The Person Who Changed Robin Roberts' Life

"Good Morning America" anchor Robin Roberts never met Wilma Schnegg-Merold, but she knows this woman changed her life long before she was even born.

A second-grade teacher in Akron, Ohio, Schnegg-Merold encouraged Roberts' mother, Lucimarian Roberts, to study hard and to believe in herself. She became Lucimarian's unofficial guidance counselor, giving her advice all the way through high school.

"She'd say, 'I want you to take these classes because you're going to go to college,'" Lucimarian said.

A true life force, Schnegg-Merold was on a mission to get Lucimarian into college.

"She envisioned a life for my mother," Robin said. "She taught her about values, principles, adulthood -- far more than just reading and writing."

Robin's grandparents weren't educated past junior high school and they were poor, so despite their love for her mother, they didn't have have the skills to track down scholarship money. Schnegg-Merold stepped in and helped Lucimarian get a scholarship to Howard University.

In her junior year of college, Lucimarian ran out of tuition money. Schnegg-Merold came to her rescue in a most unusual way.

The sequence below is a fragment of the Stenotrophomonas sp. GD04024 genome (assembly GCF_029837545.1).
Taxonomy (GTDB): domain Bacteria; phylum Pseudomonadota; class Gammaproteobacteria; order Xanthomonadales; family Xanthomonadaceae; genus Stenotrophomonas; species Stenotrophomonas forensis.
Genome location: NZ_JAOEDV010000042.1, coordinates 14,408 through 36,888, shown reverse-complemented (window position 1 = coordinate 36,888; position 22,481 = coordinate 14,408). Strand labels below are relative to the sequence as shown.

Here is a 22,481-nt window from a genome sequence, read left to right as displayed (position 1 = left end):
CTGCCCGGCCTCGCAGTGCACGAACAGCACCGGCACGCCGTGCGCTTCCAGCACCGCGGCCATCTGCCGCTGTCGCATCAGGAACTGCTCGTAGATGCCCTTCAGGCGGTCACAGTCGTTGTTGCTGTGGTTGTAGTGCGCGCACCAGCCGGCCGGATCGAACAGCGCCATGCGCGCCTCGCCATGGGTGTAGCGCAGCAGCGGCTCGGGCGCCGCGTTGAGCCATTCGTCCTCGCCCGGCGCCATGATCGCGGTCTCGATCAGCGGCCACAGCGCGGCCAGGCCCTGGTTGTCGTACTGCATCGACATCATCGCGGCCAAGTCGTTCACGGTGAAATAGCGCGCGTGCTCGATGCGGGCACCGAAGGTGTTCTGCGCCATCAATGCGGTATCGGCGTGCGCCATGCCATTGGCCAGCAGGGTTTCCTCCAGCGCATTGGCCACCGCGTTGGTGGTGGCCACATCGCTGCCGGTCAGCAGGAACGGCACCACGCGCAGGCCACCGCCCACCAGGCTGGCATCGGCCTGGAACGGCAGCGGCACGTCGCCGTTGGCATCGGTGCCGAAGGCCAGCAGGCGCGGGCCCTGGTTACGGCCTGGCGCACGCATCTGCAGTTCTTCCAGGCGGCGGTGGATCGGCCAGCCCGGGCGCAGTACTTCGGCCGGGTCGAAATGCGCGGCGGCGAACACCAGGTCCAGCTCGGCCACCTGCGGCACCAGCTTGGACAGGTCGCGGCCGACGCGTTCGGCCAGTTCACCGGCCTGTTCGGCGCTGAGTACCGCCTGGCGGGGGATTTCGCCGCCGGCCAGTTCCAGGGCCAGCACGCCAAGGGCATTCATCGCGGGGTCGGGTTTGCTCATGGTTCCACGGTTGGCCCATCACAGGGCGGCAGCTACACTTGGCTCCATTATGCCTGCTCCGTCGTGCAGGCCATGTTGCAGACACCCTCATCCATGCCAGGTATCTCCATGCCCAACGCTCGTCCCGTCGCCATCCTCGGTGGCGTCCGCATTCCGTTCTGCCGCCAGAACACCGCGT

"She said, 'we'll have a recital,'" Lucimarian said. "It was enough for me to go back for my senior year."

Schnegg-Merold's ripples of love and lessons for life spread through the school and helped a generation of children. Schnegg-Merold, who taught for three decades, was widowed young and never had any children, but there are countless families who have been changed by this one magnificent woman.

"My mother became a teacher herself -- taught for many years -- and was even the chairperson of the Mississippi State Board of Education. She met my dad at Howard University," Robin said. "So Miss Schnegg certainly changed my mom's life and brought the spirit of learning into our family. My sisters, brother and I all graduated from college."

One of Robin's sisters, Sally-Ann, was so inspired by the help Schnegg-Merold gave to their mother that she helped found a mentorship organization in New Orleans called Each One Save One.

"It sponsors the kind of one-on-one mentoring Miss Schnegg gave my mother," Robin said. "What Miss Schnegg did for my mother and my family and countless others will live on."

In addition to a love of education, Schnegg-Merold left Lucimarian with an important message.

"Her legacy to me is that you're always a little bit better and a little stronger than you think you are," Lucimarian said.

For more information on Each One Save One, click here.

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